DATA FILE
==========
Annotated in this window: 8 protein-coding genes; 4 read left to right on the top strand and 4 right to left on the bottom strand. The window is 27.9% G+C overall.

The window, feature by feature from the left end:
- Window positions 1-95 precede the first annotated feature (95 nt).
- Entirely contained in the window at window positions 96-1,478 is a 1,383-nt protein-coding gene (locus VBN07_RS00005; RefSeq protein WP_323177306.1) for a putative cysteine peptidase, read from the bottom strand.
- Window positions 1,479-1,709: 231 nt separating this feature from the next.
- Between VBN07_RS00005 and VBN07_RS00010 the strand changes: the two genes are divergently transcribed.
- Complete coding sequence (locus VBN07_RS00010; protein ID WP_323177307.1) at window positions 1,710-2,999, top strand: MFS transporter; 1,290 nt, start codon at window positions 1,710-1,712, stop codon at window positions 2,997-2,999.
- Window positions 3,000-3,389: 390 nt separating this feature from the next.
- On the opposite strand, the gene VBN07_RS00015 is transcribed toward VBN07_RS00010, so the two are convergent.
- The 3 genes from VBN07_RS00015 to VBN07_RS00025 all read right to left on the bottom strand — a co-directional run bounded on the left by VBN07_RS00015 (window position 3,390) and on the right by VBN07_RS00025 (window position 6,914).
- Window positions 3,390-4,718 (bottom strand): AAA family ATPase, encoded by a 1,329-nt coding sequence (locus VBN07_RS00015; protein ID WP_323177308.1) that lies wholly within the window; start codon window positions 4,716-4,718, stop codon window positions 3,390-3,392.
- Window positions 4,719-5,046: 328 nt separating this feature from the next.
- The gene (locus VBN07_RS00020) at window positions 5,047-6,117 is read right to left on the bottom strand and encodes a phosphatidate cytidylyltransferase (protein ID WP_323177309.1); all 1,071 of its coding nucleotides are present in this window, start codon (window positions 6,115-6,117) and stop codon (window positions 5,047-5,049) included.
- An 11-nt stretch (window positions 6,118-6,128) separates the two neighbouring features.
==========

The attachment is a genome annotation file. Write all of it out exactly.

Annotated in this window: 8 protein-coding genes; 4 read left to right on the top strand and 4 right to left on the bottom strand. The window is 27.9% G+C overall.

The window, feature by feature from the left end:
- Window positions 1-95 precede the first annotated feature (95 nt).
- Entirely contained in the window at window positions 96-1,478 is a 1,383-nt protein-coding gene (locus VBN07_RS00005; RefSeq protein WP_323177306.1) for a putative cysteine peptidase, read from the bottom strand.
- Window positions 1,479-1,709: 231 nt separating this feature from the next.
- Between VBN07_RS00005 and VBN07_RS00010 the strand changes: the two genes are divergently transcribed.
- Complete coding sequence (locus VBN07_RS00010; protein ID WP_323177307.1) at window positions 1,710-2,999, top strand: MFS transporter; 1,290 nt, start codon at window positions 1,710-1,712, stop codon at window positions 2,997-2,999.
- Window positions 3,000-3,389: 390 nt separating this feature from the next.
- On the opposite strand, the gene VBN07_RS00015 is transcribed toward VBN07_RS00010, so the two are convergent.
- The 3 genes from VBN07_RS00015 to VBN07_RS00025 all read right to left on the bottom strand — a co-directional run bounded on the left by VBN07_RS00015 (window position 3,390) and on the right by VBN07_RS00025 (window position 6,914).
- Window positions 3,390-4,718 (bottom strand): AAA family ATPase, encoded by a 1,329-nt coding sequence (locus VBN07_RS00015; protein ID WP_323177308.1) that lies wholly within the window; start codon window positions 4,716-4,718, stop codon window positions 3,390-3,392.
- Window positions 4,719-5,046: 328 nt separating this feature from the next.
- The gene (locus VBN07_RS00020) at window positions 5,047-6,117 is read right to left on the bottom strand and encodes a phosphatidate cytidylyltransferase (protein ID WP_323177309.1); all 1,071 of its coding nucleotides are present in this window, start codon (window positions 6,115-6,117) and stop codon (window positions 5,047-5,049) included.
- An 11-nt stretch (window positions 6,118-6,128) separates the two neighbouring features.